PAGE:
National Weather Service Flood Advice

Tue June 18, 2024 9:10 a.m.

Parts of Niagara County experienced torrential rains – and subsequent flooding – Tuesday morning.

The National Weather Service posts flood safety information on its website. It offers:

During a flood

During a flood, water levels and water flow can change quickly. Stay vigilant and monitor local radio and television channels. Avoid floodwaters at all costs and evacuate immediately when water begins to rise. Do not wait before it’s too late !

•Stay informed: Listen to radio and television, including NOAA Weather Radio if possible, check the internet and social media for information and updates.

• Access higher ground: If you live in a flood-prone area or are camping in a low-lying area, move to higher ground immediately.

•Obey evacuation orders: If you are asked to evacuate, do so immediately. Lock your house when you leave. If you have time, disconnect utilities and appliances.

•Practice electrical safety: Do not enter a basement or room if water covers electrical outlets or cords are submerged. If you see sparks or hear buzzing, crackling, popping, or popping sounds, get out! Stay away from water that may contain electricity!

•Avoid flood waters: Do not walk through flood waters. It only takes 6 inches of moving water to knock you over. If you are trapped by moving water, move to the highest point possible and call 911 if possible. Do not driving on flooded roads or driving around a barricade; turn around, don’t drown! Water may be deeper than it appears and hide hazards such as sharp objects, washed out road surfaces, electrical wires, chemicals, etc. A vehicle caught in fast-moving water can be swept away in seconds: 12 inches of water can float a car. or a small SUV, 18 inches of water can carry away large vehicles.

After a flood

When floodwaters recede, the damage left behind can be devastating and pose many dangers. Images of flood destruction show destroyed homes and buildings, damaged property and decimated roads. However, what you can’t see can be just as dangerous. Floodwaters are often contaminated with sewage or chemicals. Gas leaks and live power lines can be deadly, but are not obvious at first glance.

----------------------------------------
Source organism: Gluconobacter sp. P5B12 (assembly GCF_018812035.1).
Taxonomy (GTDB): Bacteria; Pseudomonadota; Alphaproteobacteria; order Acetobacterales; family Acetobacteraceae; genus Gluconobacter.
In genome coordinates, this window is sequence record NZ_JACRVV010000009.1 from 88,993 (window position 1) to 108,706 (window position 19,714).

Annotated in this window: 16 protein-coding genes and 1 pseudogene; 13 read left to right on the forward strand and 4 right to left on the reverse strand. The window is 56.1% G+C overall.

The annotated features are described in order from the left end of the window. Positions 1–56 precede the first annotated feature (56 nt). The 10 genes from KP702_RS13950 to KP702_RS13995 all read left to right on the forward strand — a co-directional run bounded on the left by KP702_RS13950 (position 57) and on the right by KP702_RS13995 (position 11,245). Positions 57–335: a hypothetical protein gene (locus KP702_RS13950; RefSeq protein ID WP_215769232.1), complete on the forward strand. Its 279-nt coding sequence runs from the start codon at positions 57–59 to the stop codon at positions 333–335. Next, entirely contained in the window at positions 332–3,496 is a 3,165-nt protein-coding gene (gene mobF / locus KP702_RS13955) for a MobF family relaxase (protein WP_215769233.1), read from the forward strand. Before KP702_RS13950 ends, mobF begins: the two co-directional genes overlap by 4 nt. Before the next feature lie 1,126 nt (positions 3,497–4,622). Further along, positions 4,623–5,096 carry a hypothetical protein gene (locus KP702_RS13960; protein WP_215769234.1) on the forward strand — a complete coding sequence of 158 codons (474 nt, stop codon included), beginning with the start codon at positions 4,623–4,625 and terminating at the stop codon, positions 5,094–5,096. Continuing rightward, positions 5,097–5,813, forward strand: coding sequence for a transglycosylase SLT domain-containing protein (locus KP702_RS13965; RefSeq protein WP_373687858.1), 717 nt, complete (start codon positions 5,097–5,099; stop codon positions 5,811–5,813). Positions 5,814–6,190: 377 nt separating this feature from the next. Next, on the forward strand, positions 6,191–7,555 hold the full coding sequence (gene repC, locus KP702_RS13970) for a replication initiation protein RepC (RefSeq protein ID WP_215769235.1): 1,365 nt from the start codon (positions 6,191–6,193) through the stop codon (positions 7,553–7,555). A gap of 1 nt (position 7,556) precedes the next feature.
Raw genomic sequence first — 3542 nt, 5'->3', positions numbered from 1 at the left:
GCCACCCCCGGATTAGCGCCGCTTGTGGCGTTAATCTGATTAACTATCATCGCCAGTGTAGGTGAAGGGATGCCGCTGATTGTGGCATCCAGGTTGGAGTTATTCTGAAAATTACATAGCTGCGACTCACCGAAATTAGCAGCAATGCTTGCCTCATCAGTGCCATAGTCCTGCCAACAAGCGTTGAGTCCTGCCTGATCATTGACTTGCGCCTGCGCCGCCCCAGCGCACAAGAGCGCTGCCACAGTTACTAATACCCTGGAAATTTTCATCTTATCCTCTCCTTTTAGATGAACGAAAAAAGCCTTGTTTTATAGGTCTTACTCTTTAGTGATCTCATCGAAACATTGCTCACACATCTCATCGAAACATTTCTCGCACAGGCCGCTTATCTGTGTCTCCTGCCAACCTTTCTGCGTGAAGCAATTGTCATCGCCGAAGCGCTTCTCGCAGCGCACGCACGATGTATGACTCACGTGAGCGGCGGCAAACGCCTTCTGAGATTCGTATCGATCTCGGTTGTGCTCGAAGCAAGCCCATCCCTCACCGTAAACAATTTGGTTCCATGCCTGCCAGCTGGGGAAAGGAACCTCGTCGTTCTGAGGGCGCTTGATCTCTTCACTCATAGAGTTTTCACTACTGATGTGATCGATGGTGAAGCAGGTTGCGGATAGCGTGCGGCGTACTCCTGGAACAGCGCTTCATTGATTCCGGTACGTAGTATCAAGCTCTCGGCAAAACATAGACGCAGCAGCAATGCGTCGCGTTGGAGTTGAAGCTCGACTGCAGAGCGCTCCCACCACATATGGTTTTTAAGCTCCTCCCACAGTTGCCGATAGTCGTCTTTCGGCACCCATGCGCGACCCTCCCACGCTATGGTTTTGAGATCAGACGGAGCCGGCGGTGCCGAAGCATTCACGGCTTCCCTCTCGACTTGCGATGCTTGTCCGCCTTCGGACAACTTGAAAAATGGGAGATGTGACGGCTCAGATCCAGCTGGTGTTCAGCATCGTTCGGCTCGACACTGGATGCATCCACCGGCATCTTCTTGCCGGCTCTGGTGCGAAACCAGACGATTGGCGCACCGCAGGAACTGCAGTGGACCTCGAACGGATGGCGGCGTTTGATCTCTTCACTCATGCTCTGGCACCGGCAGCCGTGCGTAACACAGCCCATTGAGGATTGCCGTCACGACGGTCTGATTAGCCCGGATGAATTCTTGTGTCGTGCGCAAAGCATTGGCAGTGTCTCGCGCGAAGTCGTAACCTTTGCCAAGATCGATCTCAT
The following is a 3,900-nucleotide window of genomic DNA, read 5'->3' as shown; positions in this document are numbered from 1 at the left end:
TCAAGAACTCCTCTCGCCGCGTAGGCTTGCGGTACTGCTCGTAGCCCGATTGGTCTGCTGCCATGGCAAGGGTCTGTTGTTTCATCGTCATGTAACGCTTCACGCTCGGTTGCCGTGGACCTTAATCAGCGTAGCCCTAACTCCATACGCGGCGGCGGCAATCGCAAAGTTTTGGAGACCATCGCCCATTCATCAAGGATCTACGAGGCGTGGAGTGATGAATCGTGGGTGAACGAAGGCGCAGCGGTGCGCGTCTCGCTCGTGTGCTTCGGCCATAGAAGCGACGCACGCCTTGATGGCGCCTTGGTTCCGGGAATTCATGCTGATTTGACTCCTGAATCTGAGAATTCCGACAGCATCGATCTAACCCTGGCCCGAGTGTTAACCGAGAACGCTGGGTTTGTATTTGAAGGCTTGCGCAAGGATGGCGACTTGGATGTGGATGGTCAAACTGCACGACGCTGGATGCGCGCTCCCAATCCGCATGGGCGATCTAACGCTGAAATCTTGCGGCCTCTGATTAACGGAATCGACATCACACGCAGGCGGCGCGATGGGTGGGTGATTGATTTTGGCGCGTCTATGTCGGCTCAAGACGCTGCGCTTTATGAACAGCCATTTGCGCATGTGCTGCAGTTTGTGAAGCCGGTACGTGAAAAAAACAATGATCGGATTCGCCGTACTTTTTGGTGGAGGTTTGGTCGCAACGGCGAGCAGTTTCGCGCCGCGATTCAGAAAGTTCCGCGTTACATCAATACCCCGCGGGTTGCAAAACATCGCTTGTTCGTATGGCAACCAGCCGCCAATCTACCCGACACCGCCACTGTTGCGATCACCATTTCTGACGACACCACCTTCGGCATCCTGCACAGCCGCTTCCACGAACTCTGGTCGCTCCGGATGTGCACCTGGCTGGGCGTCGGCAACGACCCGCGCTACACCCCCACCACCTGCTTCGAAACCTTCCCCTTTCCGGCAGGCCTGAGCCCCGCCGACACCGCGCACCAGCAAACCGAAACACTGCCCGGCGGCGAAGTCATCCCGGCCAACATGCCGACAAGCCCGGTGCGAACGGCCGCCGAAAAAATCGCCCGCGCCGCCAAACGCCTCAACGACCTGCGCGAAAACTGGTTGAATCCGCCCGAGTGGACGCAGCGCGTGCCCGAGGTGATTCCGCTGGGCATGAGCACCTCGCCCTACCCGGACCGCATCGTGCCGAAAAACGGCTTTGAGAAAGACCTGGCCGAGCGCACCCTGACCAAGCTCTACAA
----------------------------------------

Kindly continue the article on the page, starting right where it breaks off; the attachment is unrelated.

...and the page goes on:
•Stay informed: Stay tuned to your local news for up-to-date information on road conditions. Make sure the water is safe, drinkable or clean after a flood. Authorities may ask you to boil water for a certain period of time after a flood. Utility companies often have apps to notify you when service returns. Carbon monoxide poisoning is a leading cause of death after storms when areas experience power outages. Never use a portable generator inside your home or garage. Check generator safety.

•Avoid flood waters: Stagnant water hides many dangers, including toxins and chemicals. There may be sharp objects underwater or the road may have collapsed. If your home is likely to be flooded, don’t wait for an evacuation order, get out! Talk to friends and family about emergency visits. If you have pets, take them with you or place them in a safe place.

•Avoid disaster areas: Do not visit disaster areas. Your presence may interfere with rescue and other emergency operations.

• Be aware of road closures and warning signs: Road closures and other warning signs are in place for your safety. Pay attention to them!

•Wait for “everything is clear”: Do not enter a flood-damaged home or building until you have received the all-clear from authorities. If you enter a building damaged by flooding, use extreme caution. Water can cause flood collapse, ceiling fall, etc. Make sure the electrical system is turned off. Ask the power company or a qualified electrician to repair the cables. Contact your insurance agent to discuss property damage. If you have a generator, follow proper safety procedures.

•Contact your family and loved ones: Let your family and close friends know that you are okay so they can help spread the word. Sign up or search the American Red Cross “Safe and Well” list.

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